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Ancient Roman Empire, TRAJAN, AD 98-117, AE Sestertius

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Ancient Roman Empire, TRAJAN, AD 98-117, AE Sestertius

Slabbed by -  NGC #2107322-018

GRADE - VG, Lacquered

TTI-554521

Trajan

Some History; From Wikipedia...


Trajan
Optimus Princeps
White bust
Marble bust, Glyptothek, Munich
Roman emperor
Reign 27 January 98 – 8/9 August 117 (19 years and 7 months)
Predecessor Nerva
Successor Hadrian

Born Marcus Ulpius Traianus
18 September 53
Italica, Hispania Baetica
Died c. 9 August 117 (aged 63)[1]
Selinus, Cilicia
Burial
Rome (ashes in foot of Trajan's Column, now lost), now known as Trajan's Forum
Spouse Pompeia Plotina
Issue Hadrian (adoptive) Aelia Domitia Paulina (adoptive)
Regnal name
Imperator Caesar Nerva Traianus Augustus[2]
Dynasty Nerva–Antonine
Father
Mother Marcia


Trajan was born in Italica, close to modern Seville in present-day Spain, an Italic settlement in the Roman province of Hispania Baetica. Although misleadingly designated by some later writers as a provincial, his Ulpia gens came from Umbria and he was born a Roman citizen.[3] Trajan rose to prominence during the reign of emperor Domitian. Serving as a legatus legionis in Hispania Tarraconensis, in 89 Trajan supported Domitian against a revolt on the Rhine led by Antonius Saturninus. In September 96, Domitian was succeeded by the old and childless Nerva, who proved to be unpopular with the army. After a brief and tumultuous year in power, culminating in a revolt by members of the Praetorian Guard, he decided to adopt the more popular Trajan as his heir and successor. Nerva died in 98 and was succeeded by his adopted son without incident.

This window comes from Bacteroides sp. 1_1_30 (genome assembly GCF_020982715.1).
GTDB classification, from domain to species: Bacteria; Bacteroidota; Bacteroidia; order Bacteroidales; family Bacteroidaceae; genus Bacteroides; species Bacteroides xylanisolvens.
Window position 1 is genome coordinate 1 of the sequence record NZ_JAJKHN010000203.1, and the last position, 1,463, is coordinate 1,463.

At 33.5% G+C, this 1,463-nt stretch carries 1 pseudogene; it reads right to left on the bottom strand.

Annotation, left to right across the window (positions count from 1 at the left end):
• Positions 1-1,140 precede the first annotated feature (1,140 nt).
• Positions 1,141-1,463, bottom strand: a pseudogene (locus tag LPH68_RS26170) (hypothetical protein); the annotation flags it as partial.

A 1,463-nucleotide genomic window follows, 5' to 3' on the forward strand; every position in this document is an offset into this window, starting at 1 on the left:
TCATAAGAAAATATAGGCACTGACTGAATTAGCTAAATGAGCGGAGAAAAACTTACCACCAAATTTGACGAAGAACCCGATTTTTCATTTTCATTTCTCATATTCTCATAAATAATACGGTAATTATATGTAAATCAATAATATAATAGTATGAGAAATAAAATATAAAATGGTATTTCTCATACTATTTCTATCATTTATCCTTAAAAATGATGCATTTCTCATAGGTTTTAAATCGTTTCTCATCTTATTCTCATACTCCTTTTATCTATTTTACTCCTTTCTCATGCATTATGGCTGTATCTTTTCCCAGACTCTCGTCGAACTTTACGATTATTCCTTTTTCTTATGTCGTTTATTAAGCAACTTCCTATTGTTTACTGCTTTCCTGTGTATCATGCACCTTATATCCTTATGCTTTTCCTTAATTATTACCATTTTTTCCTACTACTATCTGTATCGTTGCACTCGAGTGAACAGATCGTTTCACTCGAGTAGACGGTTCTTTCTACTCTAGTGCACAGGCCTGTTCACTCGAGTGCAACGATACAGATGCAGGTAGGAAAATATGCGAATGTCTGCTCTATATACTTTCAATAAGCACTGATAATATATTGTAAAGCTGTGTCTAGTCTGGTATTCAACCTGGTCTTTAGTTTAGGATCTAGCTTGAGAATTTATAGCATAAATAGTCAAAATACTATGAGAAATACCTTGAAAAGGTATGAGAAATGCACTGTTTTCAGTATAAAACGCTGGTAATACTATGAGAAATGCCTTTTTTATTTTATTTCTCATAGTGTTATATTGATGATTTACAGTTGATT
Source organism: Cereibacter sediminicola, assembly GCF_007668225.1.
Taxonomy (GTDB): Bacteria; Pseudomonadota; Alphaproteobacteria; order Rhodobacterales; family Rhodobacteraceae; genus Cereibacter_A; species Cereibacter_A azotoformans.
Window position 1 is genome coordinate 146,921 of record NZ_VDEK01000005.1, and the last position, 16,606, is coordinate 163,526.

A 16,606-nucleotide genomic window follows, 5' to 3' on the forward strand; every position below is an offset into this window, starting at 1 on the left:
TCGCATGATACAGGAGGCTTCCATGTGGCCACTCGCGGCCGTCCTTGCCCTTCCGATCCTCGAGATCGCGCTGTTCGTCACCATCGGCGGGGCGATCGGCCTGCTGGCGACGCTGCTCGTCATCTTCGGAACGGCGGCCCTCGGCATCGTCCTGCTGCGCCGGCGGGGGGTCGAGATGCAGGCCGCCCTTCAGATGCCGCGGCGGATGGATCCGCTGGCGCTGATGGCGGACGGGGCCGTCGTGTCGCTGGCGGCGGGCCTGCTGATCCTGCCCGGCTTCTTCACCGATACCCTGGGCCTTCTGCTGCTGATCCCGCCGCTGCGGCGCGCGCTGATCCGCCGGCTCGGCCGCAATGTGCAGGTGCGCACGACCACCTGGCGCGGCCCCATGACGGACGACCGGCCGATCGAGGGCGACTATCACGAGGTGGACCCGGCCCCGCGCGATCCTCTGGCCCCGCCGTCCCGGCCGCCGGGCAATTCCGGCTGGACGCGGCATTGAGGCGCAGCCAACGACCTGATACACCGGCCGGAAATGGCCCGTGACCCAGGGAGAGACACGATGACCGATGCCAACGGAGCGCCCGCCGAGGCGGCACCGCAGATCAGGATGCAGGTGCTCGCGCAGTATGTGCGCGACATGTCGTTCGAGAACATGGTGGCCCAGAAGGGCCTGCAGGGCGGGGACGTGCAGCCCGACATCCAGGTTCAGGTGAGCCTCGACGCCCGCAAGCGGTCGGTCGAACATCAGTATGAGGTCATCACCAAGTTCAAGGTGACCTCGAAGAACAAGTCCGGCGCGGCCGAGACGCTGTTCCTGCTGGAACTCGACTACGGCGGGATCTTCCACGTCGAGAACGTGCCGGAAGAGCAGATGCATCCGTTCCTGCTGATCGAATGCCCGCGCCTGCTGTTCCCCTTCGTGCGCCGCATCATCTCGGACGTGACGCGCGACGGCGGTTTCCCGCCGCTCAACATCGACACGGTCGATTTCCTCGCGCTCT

As a civilian administrator, Trajan is best known for his extensive public building program, which reshaped the city of Rome and left numerous enduring landmarks such as Trajan's Forum, Trajan's Market and Trajan's Column.

Early in his reign, he annexed the Nabataean Kingdom, creating the province of Arabia Petraea. His conquest of Dacia enriched the empire greatly, as the new province possessed many valuable gold mines. Trajan's war against the Parthian Empire ended with the sack of the capital Ctesiphon and the annexation of Armenia and Mesopotamia. His campaigns expanded the Roman Empire to its greatest territorial extent.

In late 117, while sailing back to Rome, Trajan fell ill and died of a stroke in the city of Selinus. He was deified by the Senate and his ashes were laid to rest under the Trajan's Column. He was succeeded by his cousin Hadrian, whom Trajan supposedly adopted on his deathbed.